Professor Burke has edited/authored 14 books and published over 250 refereed papers. He research has had a major impact upon a range of industries and sectors and he has been awarded 56 externally funded grants worth over £16M from a variety of sources, including UK and overseas research councils and industrial organisations. He has been a member of EPSRC Strategic Advisory Teams on three separate occasions and regularly sits on advisory panels for this research council.
Professor Rebecca Lingwood
Vice-Principal (Student Experience, Teaching and Learning)
Rebecca Lingwood graduated from the University of Cambridge in 1992 and after completing her PhD (1995) and moving first on to a Maudslay Research Fellowship in Engineering and then a Royal Society Dorothy Hodgkin Research Fellowship in Cambridge. She then held a number of posts in Oxford, including Director of Continuing Professional Development and Deputy Director of the Oxford University Department for Continuing Education, before returning to the University of Cambridge in 2009 to become Director of the Institute of Continuing Education, and Warden of Madingley Hall. During this period, on behalf of Cambridge University Health Partners (CUHP), she had a leading role in the establishment of the new University Technical College (UTC) Cambridge, which focuses on biomedical and environmental science and technology. She was also an elected member of the University Council.
In September 2015, Rebecca Lingwood became Vice-Principal (Student Experience, Teaching and Learning) and Professor of Fluid Dynamics at Queen Mary University of London.
Her research focuses on laminar-turbulent transition of complex fluid flows, and she is a member of the School of Engineering and Materials Science and the Centre for Simulation and Applied Mechanics. She holds a guest professorship at the Royal Institute of Technology (KTH), Stockholm, Sweden, where her research group is based within the Linné FLOW Centre. Rebecca is a Fellow of the Institute of Mechanical Engineers (FIMechE) and of the Royal Aeronautical Society (FRAeS).
Professor Bill Spence
Bill Spence took his degree in Theoretical Physics at the Australian National University and his PhD at King's College London in 1985. After postdoctoral posts at the University of Southampton, Queen Mary and Imperial College London, he held a Queen Elizabeth II Fellowship at the University of Melbourne and an EPSRC Advanced Fellowship at Queen Mary. He was the first Director of the Centre for Research in String Theory, which grew rapidly in size and prominence during 2003-2009. He was then Head of Physics and Astronomy during 2009-2012, overseeing a period of major expansion.
Bill's research interests are in M-theory and string theory and their applications - most recently those originally inspired by twistor string theory. This research area has unearthed powerful new approaches to quantum field theory, gravity and string theory, ranging from twistor space formulations to novel techniques for calculating scattering amplitudes relevant to the Large Hadron Collider.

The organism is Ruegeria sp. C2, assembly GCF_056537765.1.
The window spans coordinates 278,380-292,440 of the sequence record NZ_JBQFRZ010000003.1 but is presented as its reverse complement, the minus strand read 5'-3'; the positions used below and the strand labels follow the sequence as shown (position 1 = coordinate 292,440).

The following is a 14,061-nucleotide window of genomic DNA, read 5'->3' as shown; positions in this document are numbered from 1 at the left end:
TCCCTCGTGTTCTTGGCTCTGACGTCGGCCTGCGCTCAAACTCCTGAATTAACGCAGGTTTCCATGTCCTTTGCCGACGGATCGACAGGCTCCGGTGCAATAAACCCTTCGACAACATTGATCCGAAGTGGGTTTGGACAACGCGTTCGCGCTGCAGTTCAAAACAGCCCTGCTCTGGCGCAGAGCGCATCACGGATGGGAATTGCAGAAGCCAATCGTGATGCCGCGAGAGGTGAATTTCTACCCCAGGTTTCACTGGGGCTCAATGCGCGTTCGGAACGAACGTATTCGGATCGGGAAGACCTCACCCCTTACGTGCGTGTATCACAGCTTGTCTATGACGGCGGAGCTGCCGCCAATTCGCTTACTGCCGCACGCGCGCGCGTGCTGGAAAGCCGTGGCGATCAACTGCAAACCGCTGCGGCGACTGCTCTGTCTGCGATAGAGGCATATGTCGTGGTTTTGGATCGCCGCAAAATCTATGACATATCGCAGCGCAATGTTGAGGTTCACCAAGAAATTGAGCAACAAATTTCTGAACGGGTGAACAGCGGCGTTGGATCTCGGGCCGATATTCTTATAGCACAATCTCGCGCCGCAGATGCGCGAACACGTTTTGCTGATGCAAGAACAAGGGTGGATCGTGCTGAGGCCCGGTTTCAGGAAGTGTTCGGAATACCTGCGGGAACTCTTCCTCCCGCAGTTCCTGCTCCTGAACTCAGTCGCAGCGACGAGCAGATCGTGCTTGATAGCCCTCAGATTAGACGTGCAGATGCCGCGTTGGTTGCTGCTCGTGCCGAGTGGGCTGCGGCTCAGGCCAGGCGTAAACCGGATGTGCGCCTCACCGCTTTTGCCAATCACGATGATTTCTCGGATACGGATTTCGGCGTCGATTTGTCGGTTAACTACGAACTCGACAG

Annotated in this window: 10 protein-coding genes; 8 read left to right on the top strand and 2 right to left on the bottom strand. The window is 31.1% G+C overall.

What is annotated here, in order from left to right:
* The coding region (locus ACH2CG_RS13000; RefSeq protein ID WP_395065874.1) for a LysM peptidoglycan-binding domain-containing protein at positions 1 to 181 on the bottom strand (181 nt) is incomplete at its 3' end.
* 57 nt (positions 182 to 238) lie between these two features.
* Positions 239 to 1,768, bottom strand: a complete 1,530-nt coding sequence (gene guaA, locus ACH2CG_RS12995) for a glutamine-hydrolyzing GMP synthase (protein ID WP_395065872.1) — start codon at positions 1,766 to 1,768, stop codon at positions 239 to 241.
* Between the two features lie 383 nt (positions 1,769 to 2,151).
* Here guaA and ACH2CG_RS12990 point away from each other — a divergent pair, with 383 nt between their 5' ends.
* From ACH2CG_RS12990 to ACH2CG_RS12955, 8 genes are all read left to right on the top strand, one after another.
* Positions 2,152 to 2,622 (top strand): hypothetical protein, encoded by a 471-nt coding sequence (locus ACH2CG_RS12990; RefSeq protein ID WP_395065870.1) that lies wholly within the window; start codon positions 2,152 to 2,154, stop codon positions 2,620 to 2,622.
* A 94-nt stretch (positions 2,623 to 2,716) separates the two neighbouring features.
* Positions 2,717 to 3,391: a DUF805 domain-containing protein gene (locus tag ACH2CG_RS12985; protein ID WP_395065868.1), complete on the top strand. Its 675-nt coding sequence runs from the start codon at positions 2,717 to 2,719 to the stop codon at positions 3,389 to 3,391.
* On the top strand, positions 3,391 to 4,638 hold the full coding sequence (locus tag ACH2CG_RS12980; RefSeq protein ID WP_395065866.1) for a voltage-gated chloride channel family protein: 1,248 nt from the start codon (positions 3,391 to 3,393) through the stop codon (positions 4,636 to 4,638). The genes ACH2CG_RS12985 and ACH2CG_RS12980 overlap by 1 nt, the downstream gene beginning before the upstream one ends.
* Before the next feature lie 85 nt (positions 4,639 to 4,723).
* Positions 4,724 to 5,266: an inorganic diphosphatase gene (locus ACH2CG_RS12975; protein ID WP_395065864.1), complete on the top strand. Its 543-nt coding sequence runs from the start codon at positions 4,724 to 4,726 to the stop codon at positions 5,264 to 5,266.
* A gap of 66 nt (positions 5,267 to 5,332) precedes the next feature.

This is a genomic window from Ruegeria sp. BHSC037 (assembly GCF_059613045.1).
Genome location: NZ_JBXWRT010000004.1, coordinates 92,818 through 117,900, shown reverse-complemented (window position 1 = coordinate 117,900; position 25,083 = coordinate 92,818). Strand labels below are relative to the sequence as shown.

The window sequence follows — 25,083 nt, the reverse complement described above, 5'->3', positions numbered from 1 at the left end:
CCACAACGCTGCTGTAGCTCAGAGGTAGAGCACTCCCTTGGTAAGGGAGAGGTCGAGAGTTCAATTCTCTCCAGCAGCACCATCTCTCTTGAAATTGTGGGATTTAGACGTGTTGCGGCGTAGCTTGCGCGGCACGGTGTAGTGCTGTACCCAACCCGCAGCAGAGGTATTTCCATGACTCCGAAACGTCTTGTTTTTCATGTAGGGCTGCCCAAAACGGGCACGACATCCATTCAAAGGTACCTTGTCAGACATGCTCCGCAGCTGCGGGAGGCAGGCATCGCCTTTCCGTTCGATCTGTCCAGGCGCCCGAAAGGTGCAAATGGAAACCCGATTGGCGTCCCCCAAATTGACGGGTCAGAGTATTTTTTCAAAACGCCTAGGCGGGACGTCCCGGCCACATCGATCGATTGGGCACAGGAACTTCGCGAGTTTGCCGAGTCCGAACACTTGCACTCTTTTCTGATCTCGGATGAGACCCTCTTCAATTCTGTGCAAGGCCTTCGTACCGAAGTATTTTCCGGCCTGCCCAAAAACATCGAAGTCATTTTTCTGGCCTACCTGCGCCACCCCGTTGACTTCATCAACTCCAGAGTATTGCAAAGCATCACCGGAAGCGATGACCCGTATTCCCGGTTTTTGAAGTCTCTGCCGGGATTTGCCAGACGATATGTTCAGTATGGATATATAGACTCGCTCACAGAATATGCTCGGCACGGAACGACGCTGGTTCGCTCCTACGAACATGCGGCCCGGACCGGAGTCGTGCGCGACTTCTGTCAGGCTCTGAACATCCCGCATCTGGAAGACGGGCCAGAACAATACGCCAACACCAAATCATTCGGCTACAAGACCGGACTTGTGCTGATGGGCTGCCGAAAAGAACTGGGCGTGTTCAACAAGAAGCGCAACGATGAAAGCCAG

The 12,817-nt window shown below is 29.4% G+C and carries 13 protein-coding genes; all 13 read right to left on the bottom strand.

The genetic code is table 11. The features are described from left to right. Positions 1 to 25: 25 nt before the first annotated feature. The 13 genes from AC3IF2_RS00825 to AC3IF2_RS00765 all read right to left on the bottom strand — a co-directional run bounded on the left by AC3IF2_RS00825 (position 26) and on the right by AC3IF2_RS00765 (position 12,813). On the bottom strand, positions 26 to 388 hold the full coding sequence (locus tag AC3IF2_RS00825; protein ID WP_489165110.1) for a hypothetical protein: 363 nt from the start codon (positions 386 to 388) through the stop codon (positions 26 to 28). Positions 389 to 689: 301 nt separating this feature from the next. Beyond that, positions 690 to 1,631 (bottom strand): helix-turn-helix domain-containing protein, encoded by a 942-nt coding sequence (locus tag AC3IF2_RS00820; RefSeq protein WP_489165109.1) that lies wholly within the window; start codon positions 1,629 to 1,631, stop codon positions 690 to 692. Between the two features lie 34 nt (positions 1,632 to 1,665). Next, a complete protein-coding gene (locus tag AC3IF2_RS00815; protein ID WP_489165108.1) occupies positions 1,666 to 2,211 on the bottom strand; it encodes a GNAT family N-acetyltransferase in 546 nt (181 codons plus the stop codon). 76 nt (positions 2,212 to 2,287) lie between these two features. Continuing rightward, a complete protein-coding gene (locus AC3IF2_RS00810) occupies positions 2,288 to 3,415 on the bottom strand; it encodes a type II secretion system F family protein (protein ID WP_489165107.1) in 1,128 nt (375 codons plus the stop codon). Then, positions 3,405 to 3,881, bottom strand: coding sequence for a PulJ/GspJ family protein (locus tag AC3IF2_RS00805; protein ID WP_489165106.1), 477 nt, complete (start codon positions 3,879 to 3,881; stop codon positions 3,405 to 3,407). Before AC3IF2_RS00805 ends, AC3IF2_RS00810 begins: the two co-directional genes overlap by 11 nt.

Professor Peter McOwan
Vice-Principal (Public Engagement and Student Enterprise)
Peter McOwan is a Professor of Computer Science in the School of Electronic Engineering and Computer Science at Queen Mary. He was appointed to the role of Vice Principal for Public Engagement and Student Enterprise in January 2012.
Peter holds degrees from Edinburgh, Kings College London, UCL and Aberdeen. His interdisciplinary research interests are in visual perception, cognitive science and biologically inspired hardware and software. He has authored more than 120 papers in these areas. He is also a member of the editorial board of the Journal on Multimodal User Interfaces. He was coordinator of the successful Living with Robots and Interactive Companions (LIREC) project, one of the EU’s largest robotics projects, developing long-term synthetic companions, and is currently coordinator of an EU Science in Society grant Teaching Enquiry with Mysteries Incorporated (TEMI), using magic, myths and mysteries to promote enquiry-based education in Europe. He is an investigator on the EPSRC programme grant CHI+MED exploring design to reduce human errors in medical software and an EPSRC Partnership for Public Engagement Scheme Computer Science for Fun (CS4fn), an outreach project to enthuse school children about computer science research.
He was a founder member of the Computing at Schools network, was elected a National Teaching Fellow by the Higher Education Academy in 2008 and was awarded the 2011 IET Mountbatten Medal for his work in promoting computer science to diverse audiences. He also co-created with Queen Mary Innovation (QMI) the QApps venture, which develops commercial smartphone apps from staff and student research.
Chief Operating Officer
Laura Gibbs joined QMUL in July 2016 as Chief Operating Officer and is a member of the QMUL Senior Executive (QMSE). Laura was previously Registrar at SOAS with responsibility for Professional Services and prior to that Deputy Registrar at Royal Holloway where she was responsible for a wide range of services including Academic Registry, Campus Services and IT. Before joining Royal Holloway, she worked in a variety of roles at London Business School, including Head of IT and Customer Services. Laura’s early career was as a software engineer where she was involved in the development of 3D modelling applications for engineers and architects.
At QMUL Laura has overall responsibility for all Professional Services (PS), leading the annual planning and budgeting process for PS, and working to ensure central services and those based in academic departments operate together effectively and efficiently.
Laura holds a BA in Natural Sciences and Chemical Engineering from the University of Cambridge and an MSc in Applicable Mathematics from Cranfield Institute of Technology. Laura is a Member of the White Hill Schools Multi-Academy Trust in Chesham and sits on the Finance Board of the Royal College of Physicians.